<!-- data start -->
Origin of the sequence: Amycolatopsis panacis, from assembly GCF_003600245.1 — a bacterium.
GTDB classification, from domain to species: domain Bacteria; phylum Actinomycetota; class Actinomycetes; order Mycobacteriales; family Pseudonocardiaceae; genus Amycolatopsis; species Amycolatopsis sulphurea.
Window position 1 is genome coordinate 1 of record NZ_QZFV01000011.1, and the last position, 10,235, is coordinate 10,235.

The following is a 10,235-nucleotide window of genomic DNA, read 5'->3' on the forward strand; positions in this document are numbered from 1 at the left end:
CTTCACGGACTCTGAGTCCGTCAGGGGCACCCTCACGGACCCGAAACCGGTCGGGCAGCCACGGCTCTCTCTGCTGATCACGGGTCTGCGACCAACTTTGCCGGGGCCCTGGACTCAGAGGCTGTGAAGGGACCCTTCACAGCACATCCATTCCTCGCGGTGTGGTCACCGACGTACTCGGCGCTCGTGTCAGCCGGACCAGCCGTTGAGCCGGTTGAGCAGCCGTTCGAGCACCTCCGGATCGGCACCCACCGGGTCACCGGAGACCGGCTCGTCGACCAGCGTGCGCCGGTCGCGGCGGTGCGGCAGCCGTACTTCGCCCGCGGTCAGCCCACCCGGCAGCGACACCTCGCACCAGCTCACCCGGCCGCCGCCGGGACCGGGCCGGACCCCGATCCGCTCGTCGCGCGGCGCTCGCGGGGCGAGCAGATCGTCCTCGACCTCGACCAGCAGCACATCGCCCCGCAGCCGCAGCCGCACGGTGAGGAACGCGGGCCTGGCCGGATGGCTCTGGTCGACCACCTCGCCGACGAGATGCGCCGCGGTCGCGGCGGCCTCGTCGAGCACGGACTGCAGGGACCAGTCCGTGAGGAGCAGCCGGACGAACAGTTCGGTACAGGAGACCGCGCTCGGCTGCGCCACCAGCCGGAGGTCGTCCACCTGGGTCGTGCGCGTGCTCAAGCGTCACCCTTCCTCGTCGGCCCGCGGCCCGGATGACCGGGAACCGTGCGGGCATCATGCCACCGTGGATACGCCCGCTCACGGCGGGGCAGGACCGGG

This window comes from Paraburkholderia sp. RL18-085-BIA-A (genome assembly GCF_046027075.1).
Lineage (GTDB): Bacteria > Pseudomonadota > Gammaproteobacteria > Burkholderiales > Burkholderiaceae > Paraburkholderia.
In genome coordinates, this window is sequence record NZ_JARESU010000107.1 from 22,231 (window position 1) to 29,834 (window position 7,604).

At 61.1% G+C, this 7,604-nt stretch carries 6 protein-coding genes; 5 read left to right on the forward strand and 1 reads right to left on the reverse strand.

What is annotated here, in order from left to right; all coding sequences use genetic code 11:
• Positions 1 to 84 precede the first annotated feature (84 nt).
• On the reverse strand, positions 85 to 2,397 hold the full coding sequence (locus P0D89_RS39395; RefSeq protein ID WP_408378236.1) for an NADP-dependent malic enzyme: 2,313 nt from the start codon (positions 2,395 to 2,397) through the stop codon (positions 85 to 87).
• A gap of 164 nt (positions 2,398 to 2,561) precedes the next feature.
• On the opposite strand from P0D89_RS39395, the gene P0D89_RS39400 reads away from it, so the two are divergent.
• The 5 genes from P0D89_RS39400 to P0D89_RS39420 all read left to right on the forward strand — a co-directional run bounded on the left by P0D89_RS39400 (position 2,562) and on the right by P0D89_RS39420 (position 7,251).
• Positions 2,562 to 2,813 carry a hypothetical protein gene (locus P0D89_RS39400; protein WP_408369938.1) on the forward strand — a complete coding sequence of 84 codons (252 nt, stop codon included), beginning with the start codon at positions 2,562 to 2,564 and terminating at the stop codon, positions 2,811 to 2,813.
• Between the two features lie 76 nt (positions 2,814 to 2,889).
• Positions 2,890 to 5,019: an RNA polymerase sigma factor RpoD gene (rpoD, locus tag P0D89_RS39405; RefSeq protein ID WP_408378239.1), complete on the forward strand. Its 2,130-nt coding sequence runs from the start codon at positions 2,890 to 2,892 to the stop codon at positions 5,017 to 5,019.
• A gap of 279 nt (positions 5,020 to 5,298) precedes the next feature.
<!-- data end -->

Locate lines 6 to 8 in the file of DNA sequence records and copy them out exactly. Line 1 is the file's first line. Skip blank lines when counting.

This window comes from Paraburkholderia sp. RL18-085-BIA-A (genome assembly GCF_046027075.1).
Lineage (GTDB): Bacteria > Pseudomonadota > Gammaproteobacteria > Burkholderiales > Burkholderiaceae > Paraburkholderia.
In genome coordinates, this window is sequence record NZ_JARESU010000107.1 from 22,231 (window position 1) to 29,834 (window position 7,604).